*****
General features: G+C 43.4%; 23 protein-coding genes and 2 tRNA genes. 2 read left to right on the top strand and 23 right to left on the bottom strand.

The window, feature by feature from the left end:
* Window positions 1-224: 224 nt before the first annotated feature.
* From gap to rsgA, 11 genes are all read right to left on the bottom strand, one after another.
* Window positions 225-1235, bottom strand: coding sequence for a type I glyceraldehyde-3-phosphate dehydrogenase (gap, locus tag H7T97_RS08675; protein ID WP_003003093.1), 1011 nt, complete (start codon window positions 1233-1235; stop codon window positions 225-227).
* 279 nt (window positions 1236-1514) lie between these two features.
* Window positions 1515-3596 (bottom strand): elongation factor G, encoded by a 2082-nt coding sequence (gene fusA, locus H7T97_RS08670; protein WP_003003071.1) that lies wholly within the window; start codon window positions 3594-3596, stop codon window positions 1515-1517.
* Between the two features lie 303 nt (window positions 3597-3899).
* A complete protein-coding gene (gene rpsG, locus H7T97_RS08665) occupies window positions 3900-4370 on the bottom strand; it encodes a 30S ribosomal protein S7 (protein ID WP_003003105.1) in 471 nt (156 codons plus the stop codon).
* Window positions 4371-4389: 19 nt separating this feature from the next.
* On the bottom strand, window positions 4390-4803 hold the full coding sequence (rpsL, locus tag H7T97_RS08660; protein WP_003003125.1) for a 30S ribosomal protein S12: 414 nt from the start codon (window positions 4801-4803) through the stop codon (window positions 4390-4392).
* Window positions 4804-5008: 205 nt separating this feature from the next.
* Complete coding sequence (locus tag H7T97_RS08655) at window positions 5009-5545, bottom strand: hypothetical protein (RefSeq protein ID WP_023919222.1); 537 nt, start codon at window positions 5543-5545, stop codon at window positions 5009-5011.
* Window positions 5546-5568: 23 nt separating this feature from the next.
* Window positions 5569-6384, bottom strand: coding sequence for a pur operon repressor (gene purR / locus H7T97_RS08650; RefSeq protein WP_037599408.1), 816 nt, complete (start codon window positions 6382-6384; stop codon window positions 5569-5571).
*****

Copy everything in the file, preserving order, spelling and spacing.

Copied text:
General features: G+C 43.4%; 23 protein-coding genes and 2 tRNA genes. 2 read left to right on the top strand and 23 right to left on the bottom strand.

The window, feature by feature from the left end:
* Window positions 1-224: 224 nt before the first annotated feature.
* From gap to rsgA, 11 genes are all read right to left on the bottom strand, one after another.
* Window positions 225-1235, bottom strand: coding sequence for a type I glyceraldehyde-3-phosphate dehydrogenase (gap, locus tag H7T97_RS08675; protein ID WP_003003093.1), 1011 nt, complete (start codon window positions 1233-1235; stop codon window positions 225-227).
* 279 nt (window positions 1236-1514) lie between these two features.
* Window positions 1515-3596 (bottom strand): elongation factor G, encoded by a 2082-nt coding sequence (gene fusA, locus H7T97_RS08670; protein WP_003003071.1) that lies wholly within the window; start codon window positions 3594-3596, stop codon window positions 1515-1517.
* Between the two features lie 303 nt (window positions 3597-3899).
* A complete protein-coding gene (gene rpsG, locus H7T97_RS08665) occupies window positions 3900-4370 on the bottom strand; it encodes a 30S ribosomal protein S7 (protein ID WP_003003105.1) in 471 nt (156 codons plus the stop codon).
* Window positions 4371-4389: 19 nt separating this feature from the next.
* On the bottom strand, window positions 4390-4803 hold the full coding sequence (rpsL, locus tag H7T97_RS08660; protein WP_003003125.1) for a 30S ribosomal protein S12: 414 nt from the start codon (window positions 4801-4803) through the stop codon (window positions 4390-4392).
* Window positions 4804-5008: 205 nt separating this feature from the next.
* Complete coding sequence (locus tag H7T97_RS08655) at window positions 5009-5545, bottom strand: hypothetical protein (RefSeq protein ID WP_023919222.1); 537 nt, start codon at window positions 5543-5545, stop codon at window positions 5009-5011.
* Window positions 5546-5568: 23 nt separating this feature from the next.
* Window positions 5569-6384, bottom strand: coding sequence for a pur operon repressor (gene purR / locus H7T97_RS08650; RefSeq protein WP_037599408.1), 816 nt, complete (start codon window positions 6382-6384; stop codon window positions 5569-5571).